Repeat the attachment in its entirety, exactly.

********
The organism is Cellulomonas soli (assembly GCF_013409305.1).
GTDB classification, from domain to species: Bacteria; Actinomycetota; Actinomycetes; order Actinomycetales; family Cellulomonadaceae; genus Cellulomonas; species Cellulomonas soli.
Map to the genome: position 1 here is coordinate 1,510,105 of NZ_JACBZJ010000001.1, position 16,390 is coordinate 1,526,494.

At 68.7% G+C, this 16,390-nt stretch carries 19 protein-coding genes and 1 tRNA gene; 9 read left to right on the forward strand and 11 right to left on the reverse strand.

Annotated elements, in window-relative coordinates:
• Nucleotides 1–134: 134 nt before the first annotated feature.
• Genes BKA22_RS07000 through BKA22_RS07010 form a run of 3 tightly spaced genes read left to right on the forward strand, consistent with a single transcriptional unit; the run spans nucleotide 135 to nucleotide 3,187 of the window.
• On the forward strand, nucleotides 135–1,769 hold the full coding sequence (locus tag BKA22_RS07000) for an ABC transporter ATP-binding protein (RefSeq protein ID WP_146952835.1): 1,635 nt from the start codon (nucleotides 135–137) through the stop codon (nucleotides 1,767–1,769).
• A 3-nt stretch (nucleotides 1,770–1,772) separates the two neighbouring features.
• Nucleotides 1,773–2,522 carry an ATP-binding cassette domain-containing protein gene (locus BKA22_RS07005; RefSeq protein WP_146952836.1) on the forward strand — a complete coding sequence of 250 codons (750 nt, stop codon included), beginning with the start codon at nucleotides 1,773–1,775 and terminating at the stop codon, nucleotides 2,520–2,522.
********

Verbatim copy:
The organism is Cellulomonas soli (assembly GCF_013409305.1).
GTDB classification, from domain to species: Bacteria; Actinomycetota; Actinomycetes; order Actinomycetales; family Cellulomonadaceae; genus Cellulomonas; species Cellulomonas soli.
Map to the genome: position 1 here is coordinate 1,510,105 of NZ_JACBZJ010000001.1, position 16,390 is coordinate 1,526,494.

At 68.7% G+C, this 16,390-nt stretch carries 19 protein-coding genes and 1 tRNA gene; 9 read left to right on the forward strand and 11 right to left on the reverse strand.

Annotated elements, in window-relative coordinates:
• Nucleotides 1–134: 134 nt before the first annotated feature.
• Genes BKA22_RS07000 through BKA22_RS07010 form a run of 3 tightly spaced genes read left to right on the forward strand, consistent with a single transcriptional unit; the run spans nucleotide 135 to nucleotide 3,187 of the window.
• On the forward strand, nucleotides 135–1,769 hold the full coding sequence (locus tag BKA22_RS07000) for an ABC transporter ATP-binding protein (RefSeq protein ID WP_146952835.1): 1,635 nt from the start codon (nucleotides 135–137) through the stop codon (nucleotides 1,767–1,769).
• A 3-nt stretch (nucleotides 1,770–1,772) separates the two neighbouring features.
• Nucleotides 1,773–2,522 carry an ATP-binding cassette domain-containing protein gene (locus BKA22_RS07005; RefSeq protein WP_146952836.1) on the forward strand — a complete coding sequence of 250 codons (750 nt, stop codon included), beginning with the start codon at nucleotides 1,773–1,775 and terminating at the stop codon, nucleotides 2,520–2,522.